The Writers’Circle: Some intriguing numbers

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    By Gregg Heid
    PREVIEW Columnist

    I’ve always been a numbers guy. I guess that’s why I taught mathematics for 25 years. Here are some numbers that intrigue me.

    The average human heart pumps 2,000 gallons of blood through its chambers every day. You take around 12,000-14,000 breaths a day and don’t have to think about a single one of them. Your brain doesn’t stop working either. It is estimated that 50,000 thoughts pass through it daily: That’s a roughly 40 thoughts per minute, 50 if you are drinking wine.

    You blink about 29,000 times every day. You shed more than a million skin cells a day that are constantly replenished. Skin is the largest of your organs, with a surface area of approximately 18 square feet. If you’re a woman, the brain and mouth work together to help you speak an average of 5,000 words per day, considerably less if you’re a man — around 3,000.

    Back in my firefighting days, I was astonished by the fact that an inch of rain on an acre equals 27,000 gallons of water.

    Did you know if you gave every family in the U.S. an acre of land, they could all live in Texas with its 268,581 square miles? And you could bury every human on earth — all 7.5 billion — in the state of Oklahoma. Do the math.

    When you multiply, 111,111,111×111,111,111 the result is 12,345,678,987,654,321. Can you read that number aloud?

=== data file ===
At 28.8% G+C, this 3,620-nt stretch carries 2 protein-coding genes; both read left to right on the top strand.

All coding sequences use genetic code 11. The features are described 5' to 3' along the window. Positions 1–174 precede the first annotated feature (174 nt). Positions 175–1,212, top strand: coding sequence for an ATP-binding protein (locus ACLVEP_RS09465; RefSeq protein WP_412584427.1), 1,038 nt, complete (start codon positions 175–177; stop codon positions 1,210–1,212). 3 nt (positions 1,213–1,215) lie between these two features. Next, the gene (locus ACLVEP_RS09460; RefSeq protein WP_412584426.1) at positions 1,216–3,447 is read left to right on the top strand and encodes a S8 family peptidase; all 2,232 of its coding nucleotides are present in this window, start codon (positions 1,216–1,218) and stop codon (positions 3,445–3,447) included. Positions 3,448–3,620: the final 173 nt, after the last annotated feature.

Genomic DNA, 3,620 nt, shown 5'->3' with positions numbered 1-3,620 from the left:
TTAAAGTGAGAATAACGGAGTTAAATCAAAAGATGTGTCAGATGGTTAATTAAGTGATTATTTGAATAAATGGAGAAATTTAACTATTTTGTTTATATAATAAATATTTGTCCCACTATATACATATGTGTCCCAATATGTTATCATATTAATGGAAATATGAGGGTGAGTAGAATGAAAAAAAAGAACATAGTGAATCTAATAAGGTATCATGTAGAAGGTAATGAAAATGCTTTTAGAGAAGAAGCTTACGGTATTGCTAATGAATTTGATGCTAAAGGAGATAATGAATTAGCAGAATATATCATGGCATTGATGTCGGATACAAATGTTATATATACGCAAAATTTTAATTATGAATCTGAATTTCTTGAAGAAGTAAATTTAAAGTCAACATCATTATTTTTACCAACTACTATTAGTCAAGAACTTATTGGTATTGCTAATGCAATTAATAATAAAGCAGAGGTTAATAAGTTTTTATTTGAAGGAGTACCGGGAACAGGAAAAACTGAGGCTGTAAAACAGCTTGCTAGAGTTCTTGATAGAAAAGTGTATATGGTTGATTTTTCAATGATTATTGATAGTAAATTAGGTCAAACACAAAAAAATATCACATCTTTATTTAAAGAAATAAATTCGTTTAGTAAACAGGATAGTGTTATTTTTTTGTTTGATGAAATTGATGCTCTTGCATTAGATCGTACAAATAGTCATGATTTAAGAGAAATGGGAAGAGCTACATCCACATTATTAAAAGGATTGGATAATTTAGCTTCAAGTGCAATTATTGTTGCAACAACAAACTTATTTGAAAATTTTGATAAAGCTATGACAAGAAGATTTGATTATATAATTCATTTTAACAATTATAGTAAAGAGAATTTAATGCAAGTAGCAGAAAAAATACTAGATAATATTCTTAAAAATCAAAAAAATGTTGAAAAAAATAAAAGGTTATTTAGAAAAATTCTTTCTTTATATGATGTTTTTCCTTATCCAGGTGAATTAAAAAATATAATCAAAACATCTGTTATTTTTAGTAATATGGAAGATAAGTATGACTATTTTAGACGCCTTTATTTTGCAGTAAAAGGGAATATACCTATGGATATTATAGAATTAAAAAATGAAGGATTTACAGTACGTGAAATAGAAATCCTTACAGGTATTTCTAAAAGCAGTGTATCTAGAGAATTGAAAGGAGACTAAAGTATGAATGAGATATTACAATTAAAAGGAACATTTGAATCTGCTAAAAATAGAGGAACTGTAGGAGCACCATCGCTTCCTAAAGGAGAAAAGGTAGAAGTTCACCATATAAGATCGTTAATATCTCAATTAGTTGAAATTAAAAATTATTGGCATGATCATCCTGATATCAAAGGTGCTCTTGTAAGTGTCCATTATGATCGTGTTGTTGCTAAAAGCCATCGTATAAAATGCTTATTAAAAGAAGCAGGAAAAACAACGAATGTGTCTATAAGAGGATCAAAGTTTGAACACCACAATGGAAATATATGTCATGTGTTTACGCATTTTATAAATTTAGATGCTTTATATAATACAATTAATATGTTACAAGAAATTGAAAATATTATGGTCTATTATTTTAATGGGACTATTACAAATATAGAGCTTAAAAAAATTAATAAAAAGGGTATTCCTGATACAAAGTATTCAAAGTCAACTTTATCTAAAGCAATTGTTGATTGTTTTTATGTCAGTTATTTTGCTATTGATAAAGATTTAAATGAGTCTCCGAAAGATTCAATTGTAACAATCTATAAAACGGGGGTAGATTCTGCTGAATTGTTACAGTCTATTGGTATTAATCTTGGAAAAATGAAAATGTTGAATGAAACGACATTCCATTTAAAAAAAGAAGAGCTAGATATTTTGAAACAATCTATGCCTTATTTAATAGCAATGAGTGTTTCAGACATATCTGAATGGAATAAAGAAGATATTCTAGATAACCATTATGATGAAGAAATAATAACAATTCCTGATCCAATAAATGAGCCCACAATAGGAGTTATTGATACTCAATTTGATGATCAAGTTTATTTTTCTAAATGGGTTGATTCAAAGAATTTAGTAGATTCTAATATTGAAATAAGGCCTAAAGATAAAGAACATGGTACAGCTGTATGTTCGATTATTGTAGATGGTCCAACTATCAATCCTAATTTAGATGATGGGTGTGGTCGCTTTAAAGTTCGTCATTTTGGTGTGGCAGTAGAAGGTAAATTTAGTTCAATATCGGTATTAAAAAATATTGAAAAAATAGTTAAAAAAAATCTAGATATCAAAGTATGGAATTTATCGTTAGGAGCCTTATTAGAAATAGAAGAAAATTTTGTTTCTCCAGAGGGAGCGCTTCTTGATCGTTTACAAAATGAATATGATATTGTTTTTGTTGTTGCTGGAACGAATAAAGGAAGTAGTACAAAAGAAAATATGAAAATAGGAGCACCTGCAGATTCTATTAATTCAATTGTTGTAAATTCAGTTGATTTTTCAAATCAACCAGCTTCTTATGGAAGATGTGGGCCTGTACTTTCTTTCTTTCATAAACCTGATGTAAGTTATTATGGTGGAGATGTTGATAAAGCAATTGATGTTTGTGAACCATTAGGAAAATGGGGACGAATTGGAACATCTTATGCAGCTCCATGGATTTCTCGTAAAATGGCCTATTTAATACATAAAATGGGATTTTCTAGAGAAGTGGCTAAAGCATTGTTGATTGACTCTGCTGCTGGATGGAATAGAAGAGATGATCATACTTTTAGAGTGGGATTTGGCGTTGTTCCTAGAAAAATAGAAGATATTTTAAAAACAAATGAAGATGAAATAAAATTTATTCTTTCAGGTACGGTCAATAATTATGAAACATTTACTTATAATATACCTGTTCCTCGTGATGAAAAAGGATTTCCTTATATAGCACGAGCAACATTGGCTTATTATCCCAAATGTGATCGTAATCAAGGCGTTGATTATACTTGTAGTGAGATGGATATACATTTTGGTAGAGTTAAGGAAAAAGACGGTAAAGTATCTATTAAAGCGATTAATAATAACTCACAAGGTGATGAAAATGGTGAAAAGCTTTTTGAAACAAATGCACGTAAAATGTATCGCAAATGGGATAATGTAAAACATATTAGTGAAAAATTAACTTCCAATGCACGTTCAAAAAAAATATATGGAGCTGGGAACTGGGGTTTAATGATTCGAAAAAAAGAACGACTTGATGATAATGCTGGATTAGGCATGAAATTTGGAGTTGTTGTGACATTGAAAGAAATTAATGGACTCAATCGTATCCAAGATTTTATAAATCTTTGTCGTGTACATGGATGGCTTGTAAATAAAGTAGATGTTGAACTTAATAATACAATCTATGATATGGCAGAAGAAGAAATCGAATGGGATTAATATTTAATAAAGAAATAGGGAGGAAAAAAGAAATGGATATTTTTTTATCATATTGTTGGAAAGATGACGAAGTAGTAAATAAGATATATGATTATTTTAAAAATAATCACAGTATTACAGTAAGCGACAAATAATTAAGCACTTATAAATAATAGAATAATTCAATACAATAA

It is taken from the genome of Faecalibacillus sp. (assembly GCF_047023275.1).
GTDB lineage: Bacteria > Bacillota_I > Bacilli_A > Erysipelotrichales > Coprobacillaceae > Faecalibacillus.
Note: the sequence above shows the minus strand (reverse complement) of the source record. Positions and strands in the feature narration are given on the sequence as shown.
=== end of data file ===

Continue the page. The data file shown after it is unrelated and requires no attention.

Google comes from the mathematical word meaning 10 to the 100th power. A googolplex is 10 to the power of google or 10 the power of 100 to the power of 100.

    The Bible uses the number six to indicate imperfection. The work of God at creation is six days long, but it is missing something until God decides to set aside another day on which no work is done.

    One of the most well-known numbers in the Bible is, 666, which symbolizes the unholy trinity (Satan antithesis of Holy Spirit, Antichrist versus God and false prophet vs. Jesus), whereas the Holy Trinity is 777.

    Our God consists of three persons, written about in the four major prophets (Isaiah, Jeremiah, Ezekiel and Daniel) and the four gospels. Four directions in Hebrew numerology represent the whole world. There were four horsemen of the apocalypse and four angels standing ready at the four corners of the earth, and four beasts (Ezekiel identifies as Cherubim) with four wings and four faces to torment and deceive those on earth.

    Three, in Hebrew numerology, is the number of completion. Three is the number of the Trinity, of course, and thus, indicates a wholeness, but it also seems to indicate an inner sanctity. Of Jesus’ 12 apostles, he loves three of them more than the rest. They are Peter, and brothers John and James. They also witnessed his transfiguration — Jesus with Moses and Elijah. 

    Samuel is called by the Lord three times before he realizes it and answers. Satan tempts Jesus three times before giving up. It is on the third day of creation that Earth is made. The sign on the cross is written in three languages. Jesus raised three people from the dead, Lazarus, a widow’s son and Jairus’ daughter. 

    There are three angels named in the Bible: Michael, Gabriel and Lucifer. Jesus fell under the cross three times on the Via Dolorosa. He was nailed to the cross at the third hour of the day, and lasted until the ninth. He rose from the dead on the third day, just as Jonah was in the belly of a great fish three days.

    The Bible uses the number seven to indicate perfection. God finished His creation in seven days. The seven candelabra (menorah) set on the tabernacle in Exodus and Deuteronomy are an homage to God’s “sevenfold Spirit.”